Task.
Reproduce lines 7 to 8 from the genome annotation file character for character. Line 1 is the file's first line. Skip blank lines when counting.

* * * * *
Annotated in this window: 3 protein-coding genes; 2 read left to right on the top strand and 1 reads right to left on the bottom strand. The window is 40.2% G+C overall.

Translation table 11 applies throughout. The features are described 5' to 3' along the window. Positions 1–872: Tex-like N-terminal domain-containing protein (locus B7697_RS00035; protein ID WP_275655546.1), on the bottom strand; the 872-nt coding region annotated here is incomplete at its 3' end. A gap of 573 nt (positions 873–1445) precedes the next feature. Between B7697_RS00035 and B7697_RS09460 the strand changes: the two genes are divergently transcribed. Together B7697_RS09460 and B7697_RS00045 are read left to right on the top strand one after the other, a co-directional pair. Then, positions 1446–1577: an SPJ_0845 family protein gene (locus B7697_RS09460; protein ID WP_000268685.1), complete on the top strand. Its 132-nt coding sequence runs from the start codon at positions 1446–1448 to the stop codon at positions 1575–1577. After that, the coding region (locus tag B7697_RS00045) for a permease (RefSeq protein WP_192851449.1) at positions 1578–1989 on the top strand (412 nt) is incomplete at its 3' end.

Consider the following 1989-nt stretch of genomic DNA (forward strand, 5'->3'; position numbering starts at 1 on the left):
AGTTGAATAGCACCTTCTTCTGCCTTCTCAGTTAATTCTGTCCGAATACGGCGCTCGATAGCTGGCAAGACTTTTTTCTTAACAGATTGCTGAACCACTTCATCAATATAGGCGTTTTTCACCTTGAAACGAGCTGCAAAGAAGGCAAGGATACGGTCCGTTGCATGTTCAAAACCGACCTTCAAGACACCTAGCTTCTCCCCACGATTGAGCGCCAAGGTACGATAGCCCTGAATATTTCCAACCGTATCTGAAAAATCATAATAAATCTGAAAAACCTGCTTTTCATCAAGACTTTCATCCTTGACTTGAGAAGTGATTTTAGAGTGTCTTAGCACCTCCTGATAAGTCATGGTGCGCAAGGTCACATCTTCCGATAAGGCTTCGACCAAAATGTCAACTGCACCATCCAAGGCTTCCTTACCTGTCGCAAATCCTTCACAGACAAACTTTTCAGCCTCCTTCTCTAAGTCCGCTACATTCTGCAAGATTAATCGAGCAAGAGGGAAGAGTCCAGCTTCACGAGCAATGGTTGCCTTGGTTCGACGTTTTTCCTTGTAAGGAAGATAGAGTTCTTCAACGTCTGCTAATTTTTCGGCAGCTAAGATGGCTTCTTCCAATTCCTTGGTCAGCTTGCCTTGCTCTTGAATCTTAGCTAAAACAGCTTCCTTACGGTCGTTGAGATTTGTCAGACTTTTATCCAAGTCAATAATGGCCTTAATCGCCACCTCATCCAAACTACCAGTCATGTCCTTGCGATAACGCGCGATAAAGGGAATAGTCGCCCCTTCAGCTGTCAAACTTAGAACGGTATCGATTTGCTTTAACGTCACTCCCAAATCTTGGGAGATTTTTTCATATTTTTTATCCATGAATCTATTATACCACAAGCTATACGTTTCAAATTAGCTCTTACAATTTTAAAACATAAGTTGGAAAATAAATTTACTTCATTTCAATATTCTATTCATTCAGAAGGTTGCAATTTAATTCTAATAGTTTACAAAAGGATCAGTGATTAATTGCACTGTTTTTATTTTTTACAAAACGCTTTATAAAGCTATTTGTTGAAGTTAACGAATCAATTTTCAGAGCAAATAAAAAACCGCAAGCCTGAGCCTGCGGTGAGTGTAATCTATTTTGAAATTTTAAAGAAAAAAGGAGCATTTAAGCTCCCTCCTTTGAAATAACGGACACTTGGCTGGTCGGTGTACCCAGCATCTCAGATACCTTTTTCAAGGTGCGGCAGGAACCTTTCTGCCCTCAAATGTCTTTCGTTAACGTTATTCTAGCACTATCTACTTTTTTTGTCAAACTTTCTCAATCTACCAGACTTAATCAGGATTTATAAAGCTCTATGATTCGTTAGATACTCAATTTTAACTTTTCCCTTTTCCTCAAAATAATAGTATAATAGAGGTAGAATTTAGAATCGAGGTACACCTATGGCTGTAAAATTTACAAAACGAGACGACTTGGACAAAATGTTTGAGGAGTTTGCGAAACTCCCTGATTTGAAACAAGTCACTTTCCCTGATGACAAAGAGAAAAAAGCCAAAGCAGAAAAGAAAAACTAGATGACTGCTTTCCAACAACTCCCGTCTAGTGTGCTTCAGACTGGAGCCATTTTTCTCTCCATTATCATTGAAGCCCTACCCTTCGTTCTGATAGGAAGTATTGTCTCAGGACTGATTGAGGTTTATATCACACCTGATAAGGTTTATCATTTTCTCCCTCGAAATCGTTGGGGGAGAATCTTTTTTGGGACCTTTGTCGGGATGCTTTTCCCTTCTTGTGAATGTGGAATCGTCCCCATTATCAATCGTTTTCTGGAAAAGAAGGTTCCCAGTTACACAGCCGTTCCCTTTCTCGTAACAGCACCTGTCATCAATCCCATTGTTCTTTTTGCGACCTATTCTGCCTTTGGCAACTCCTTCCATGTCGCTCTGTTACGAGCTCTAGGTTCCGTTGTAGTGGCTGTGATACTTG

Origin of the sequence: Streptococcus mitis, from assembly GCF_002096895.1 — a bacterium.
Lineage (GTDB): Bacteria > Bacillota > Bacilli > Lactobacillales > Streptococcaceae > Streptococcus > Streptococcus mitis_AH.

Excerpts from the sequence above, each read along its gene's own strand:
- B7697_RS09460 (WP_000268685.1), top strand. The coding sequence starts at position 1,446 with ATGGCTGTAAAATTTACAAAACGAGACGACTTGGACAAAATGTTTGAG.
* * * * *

Excerpts from the sequence above, each read along its gene's own strand:
- B7697_RS09460 (WP_000268685.1), top strand. The coding sequence starts at position 1,446 with ATGGCTGTAAAATTTACAAAACGAGACGACTTGGACAAAATGTTTGAG.